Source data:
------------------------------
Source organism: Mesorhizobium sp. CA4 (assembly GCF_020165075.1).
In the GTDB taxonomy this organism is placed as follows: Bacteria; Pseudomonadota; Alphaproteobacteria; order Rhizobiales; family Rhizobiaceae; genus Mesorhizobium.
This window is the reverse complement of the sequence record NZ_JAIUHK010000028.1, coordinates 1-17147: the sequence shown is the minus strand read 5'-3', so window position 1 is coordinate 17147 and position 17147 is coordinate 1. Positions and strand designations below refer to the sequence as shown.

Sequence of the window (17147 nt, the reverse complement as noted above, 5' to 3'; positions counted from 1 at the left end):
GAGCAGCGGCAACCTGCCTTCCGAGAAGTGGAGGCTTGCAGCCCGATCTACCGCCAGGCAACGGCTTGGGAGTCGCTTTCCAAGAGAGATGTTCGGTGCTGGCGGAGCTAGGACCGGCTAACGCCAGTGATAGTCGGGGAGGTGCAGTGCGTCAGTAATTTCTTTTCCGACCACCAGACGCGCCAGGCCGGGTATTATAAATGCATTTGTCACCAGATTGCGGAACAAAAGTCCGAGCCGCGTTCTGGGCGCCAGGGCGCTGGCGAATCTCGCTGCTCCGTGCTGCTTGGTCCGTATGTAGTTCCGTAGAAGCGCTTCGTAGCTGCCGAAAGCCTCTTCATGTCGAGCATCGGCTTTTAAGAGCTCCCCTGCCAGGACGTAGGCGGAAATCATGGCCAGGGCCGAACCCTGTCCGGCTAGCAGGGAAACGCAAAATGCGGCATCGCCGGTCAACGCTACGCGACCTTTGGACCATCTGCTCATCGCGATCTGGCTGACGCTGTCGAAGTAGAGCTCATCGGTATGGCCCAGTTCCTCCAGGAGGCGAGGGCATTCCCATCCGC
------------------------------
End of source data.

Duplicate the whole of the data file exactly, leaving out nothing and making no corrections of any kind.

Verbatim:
Source organism: Mesorhizobium sp. CA4 (assembly GCF_020165075.1).
In the GTDB taxonomy this organism is placed as follows: Bacteria; Pseudomonadota; Alphaproteobacteria; order Rhizobiales; family Rhizobiaceae; genus Mesorhizobium.
This window is the reverse complement of the sequence record NZ_JAIUHK010000028.1, coordinates 1-17147: the sequence shown is the minus strand read 5'-3', so window position 1 is coordinate 17147 and position 17147 is coordinate 1. Positions and strand designations below refer to the sequence as shown.

Sequence of the window (17147 nt, the reverse complement as noted above, 5' to 3'; positions counted from 1 at the left end):
GAGCAGCGGCAACCTGCCTTCCGAGAAGTGGAGGCTTGCAGCCCGATCTACCGCCAGGCAACGGCTTGGGAGTCGCTTTCCAAGAGAGATGTTCGGTGCTGGCGGAGCTAGGACCGGCTAACGCCAGTGATAGTCGGGGAGGTGCAGTGCGTCAGTAATTTCTTTTCCGACCACCAGACGCGCCAGGCCGGGTATTATAAATGCATTTGTCACCAGATTGCGGAACAAAAGTCCGAGCCGCGTTCTGGGCGCCAGGGCGCTGGCGAATCTCGCTGCTCCGTGCTGCTTGGTCCGTATGTAGTTCCGTAGAAGCGCTTCGTAGCTGCCGAAAGCCTCTTCATGTCGAGCATCGGCTTTTAAGAGCTCCCCTGCCAGGACGTAGGCGGAAATCATGGCCAGGGCCGAACCCTGTCCGGCTAGCAGGGAAACGCAAAATGCGGCATCGCCGGTCAACGCTACGCGACCTTTGGACCATCTGCTCATCGCGATCTGGCTGACGCTGTCGAAGTAGAGCTCATCGGTATGGCCCAGTTCCTCCAGGAGGCGAGGGCATTCCCATCCGC